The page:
The Arab Spring Revolution has so far led to the collapse of four corrupt regimes in Tunisia, Egypt, Libya, and Yemen. Others are on the way out.
Another significant change has also been taking place quietly, which is the role of women in general in the uprising in many states in the Arab world.
The participation of women in the protest movement in Yemen led to one of the most active women, Tawakul Karmen, to be nominated and receive the Nobel Prize for her active political and social role in Yemen.
In Egypt, from the first day of the revolution, many young women marched side by side with men in support of the revolution. Their role didn’t end with the collapse of the Mubarak regime, but they continued to see that the demands that the young people have been asking for have not been totally implemented.
The recent protest that took place during the third week of December in front of the prime minster’s headquarters led to ugly consequences that no person would have anticipated.
The military police and other security agents with civilian clothing were sent to stop the peaceful protest, but it turned into ugly and shameful acts committed by the soldiers.
Many soldiers teamed up to beat the few young people who were thrown on the ground. One disgraceful scene was of a young woman stripped of her upper clothing and exposed to the public. While she was on the ground, soldiers continued to kick her with their boots.
Such behavior on the part of that soldier who tore off the girl’s clothing should not be lightly dismissed. He and other soldiers have brought disgrace to the Egyptian army, who were expected to protect the public
The Egyptian Higher Military Council went through a stage of denial that such a thing did not occur until video clips and photos started circulating on the Internet and in newspapers. Some used titles such as, “Shame on Egypt and its Military”.
The next day (12/20/11), Egyptian women protested in massive numbers in Tahrir Square and in front of the parliament, calling on military forces to surrender their power to a civilian council and to punish those who committed the shameful acts the day before.
The women were shouting, “Pull my hair, drag me to the floor and strip me, but my brother’s blood will cover me”, “Where are you, General Tantawi?” and “The Women of Egypt are Here”.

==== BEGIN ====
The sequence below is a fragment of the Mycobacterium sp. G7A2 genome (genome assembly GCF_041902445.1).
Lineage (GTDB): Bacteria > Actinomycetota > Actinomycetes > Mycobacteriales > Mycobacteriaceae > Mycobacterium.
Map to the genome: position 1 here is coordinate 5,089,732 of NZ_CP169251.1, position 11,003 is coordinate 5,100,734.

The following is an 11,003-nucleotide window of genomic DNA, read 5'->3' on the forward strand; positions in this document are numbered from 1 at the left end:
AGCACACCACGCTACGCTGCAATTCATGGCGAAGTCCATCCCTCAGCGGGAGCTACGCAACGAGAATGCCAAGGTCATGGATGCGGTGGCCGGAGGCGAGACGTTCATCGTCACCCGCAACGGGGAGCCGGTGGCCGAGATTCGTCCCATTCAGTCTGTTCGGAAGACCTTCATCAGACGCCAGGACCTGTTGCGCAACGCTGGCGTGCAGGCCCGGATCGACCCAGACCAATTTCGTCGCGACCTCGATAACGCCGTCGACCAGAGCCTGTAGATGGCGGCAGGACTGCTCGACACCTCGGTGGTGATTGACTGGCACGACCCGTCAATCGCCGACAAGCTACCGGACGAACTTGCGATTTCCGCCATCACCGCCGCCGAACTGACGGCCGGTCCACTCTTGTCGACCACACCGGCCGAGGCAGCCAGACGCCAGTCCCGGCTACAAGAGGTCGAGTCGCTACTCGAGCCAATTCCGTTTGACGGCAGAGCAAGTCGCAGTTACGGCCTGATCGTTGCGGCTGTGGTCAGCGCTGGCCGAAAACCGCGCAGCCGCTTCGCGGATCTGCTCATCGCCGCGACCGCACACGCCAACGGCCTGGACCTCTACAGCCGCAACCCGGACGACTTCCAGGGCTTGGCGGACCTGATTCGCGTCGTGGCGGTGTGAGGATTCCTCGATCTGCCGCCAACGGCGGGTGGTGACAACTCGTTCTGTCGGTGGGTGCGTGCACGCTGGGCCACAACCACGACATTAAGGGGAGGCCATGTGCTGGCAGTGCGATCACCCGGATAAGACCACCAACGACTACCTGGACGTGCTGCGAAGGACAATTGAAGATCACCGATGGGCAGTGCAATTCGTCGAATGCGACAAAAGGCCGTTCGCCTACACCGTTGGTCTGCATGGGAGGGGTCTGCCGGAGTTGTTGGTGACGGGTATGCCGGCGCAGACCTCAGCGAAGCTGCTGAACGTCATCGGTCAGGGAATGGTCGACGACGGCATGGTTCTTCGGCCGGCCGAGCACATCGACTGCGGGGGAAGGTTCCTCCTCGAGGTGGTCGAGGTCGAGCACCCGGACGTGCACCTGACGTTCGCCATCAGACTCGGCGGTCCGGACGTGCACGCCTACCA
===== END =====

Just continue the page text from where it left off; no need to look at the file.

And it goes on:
Many political and social organizations have called for a million protestors on Friday (12/23/11), which they have labeled “Radil Sharaf”, which means to regain “our honor”.
Protestors refer to the young woman who experienced such humiliating and ugly treatment by soldiers as the “woman with the blue bra”.
However, I would like to note that the woman with the blue bra has already ignited the spark for change in the role of women. The new role, as well as their political activities, puts them on the central stage of public life for the first time in their lives.
In Arab society, where males are traditionally the dominant figures not only at home, but also in public life, women standing and chanting side by side with men, reflecting the beginning of new social and cultural trends not just in Egypt, but also in some other Arab states as well.
Another strong indication of women’s new active political roles is their massive participation in the recent Egyptian elections, where they stood in long lines for hours to fulfill their political duties to their own society. For the vast majority, it was the first political participation of their lives.
The slogan “the woman with the blue bra” has ignited the flame that will further boost the roles of women in Arab society.